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BIS 300: Interdisciplinary Inquiry (Danby): Scholarly communication - Tsing

Intro: Overview of Scholarly Publishing and Communication

The main gate of the Bre-X Minerals Ltd. complex at its Busang hardrock gold project in East Kalimantan, Borneo, is seen in this March 1997 picture. (Gatra Magazine/Associated Press),

Exercise #2: Citation Analysis – Group Work

Purpose: This exercise provides an opportunity to examine the research methodology, use of evidence and citation style in the Tsing reading. You will be asked to do a close reading of the author’s notes, follow her references back to the original sources, and make comparisons between the course text and sources.

In your group, select one note to examine more carefully. Many of the sources cited in the Tsing reading have been placed on reserve and have been arranged on the front table. Locate the source(s) cited in your note. Examine the texts carefully, comparing the secondary text(s) to your primary text, The Economy of Appearances.  Please let the librarian (Dani) know if you have any questions! In your analysis, please respond to the questions on your handout.

Exercise #1: Tracking Citations from a Text

Purpose: This activity provides an overview of ways to verify the location and availability of resources cited in a text, also referred to as “known citations,” using tools available from the UW Libraries.

Time: Approximately 20 minutes

We will be starting from the Library’s home page:

After following along with the demonstrated searches, your group will use UW Libraries Search to determine whether the sources cited in your section of the Tsing reading are available in the UW Libraries. Verify holdings on at least three titles, and fill them in on your worksheet.

Citations: finding sources referenced in a bibliography

A citation is defined as information that precisely identifies a book, article, website, video/DVD, etc. It typically includes author, title, volume, publication information, page numbers, and sometimes an abstract. Other information such as subject headings or index terms may also be included in a citation. Scholars cite sources in their work so others may verify their work, build on it, or examine their subject matter in more depth.

Before using the tools listed below to locate cited books and articles, look at the footnote or citation itself to determine whether you need to search for a book or journal (examples of each are provided below).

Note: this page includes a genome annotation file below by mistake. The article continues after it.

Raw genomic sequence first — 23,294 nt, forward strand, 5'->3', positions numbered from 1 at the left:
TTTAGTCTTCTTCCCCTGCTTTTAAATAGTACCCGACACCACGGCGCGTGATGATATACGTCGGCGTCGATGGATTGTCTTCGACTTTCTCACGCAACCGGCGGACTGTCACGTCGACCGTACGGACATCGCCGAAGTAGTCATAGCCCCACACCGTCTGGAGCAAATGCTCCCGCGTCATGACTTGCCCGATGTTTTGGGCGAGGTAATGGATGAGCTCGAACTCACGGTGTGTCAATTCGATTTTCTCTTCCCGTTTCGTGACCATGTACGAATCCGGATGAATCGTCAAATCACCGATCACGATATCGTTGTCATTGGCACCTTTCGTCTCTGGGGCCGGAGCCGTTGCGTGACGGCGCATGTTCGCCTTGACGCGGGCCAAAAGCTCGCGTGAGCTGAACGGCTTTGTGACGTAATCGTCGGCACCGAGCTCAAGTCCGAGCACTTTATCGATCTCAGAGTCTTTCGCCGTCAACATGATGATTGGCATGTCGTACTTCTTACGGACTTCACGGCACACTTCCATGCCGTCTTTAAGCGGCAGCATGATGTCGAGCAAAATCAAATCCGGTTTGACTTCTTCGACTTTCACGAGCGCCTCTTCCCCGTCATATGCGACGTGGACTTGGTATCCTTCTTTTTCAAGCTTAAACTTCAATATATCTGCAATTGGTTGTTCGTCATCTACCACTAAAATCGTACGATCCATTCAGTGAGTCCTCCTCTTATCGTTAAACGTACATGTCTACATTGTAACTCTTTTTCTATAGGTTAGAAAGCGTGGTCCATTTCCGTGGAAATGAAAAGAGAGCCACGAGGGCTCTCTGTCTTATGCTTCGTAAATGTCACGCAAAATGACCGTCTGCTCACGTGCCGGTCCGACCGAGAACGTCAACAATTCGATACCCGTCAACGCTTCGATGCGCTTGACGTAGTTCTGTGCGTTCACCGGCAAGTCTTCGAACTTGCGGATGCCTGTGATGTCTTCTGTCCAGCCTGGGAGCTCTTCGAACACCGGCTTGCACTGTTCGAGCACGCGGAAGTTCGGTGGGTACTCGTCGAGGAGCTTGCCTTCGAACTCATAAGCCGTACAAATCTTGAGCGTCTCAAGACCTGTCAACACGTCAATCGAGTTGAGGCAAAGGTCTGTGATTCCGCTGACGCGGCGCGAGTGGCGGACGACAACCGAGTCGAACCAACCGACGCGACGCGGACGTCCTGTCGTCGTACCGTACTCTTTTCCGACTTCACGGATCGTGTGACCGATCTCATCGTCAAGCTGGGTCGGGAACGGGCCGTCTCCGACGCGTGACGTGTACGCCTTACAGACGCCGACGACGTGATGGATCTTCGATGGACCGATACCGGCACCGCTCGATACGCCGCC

BOOKS cited

Example of book citation: Yanagisako, Sylvia. 2002. Producing culture and capital: family firms in Italy. Princeton, NJ: Princeton Univ. Press.

  • Look for cited book titles and cited book authors in UW Libraries Search. Search for the title or author listed in the footnote or bibliography.
  • If the UW Libraries does not have a copy of a title, Summit might. Summit holdings are usually listed in the section under the UW Holdings. Summit is a consortium of academic libraries throughout Washington and Oregon. The UW catalog contains about 7 million items, but if you expand your search to all the libraries in Summit, you have access to about 30 million items. If an item is held by Sumit, you'll usually see the blue button that says "Request Item, ~5 days."


Example of a journal article citation: Sirait, Mertua, Sukirno Prasodjo, Nancy Podger, Alex Flavelle, and Jefferson Fox. 1994. Mapping customary land in East Kalimantan, Indonesia: A tool for forest management. Ambio 23 (7):411-17.

  • Look for cited journal articles in UW Libraries Search. If you don't find the article by its title, try searching for the journal title (not the article title) to see if the years of print and electronic coverage for the journal the article came from.
  • If the articles you need are not available at the Campus Library, you can request copies through InterLibrary Loan (ILL). You should receive them 3-5 days later, via e-mail. There is NO CHARGE for this service for course-related research! Please make sure to select an option that indicates "free."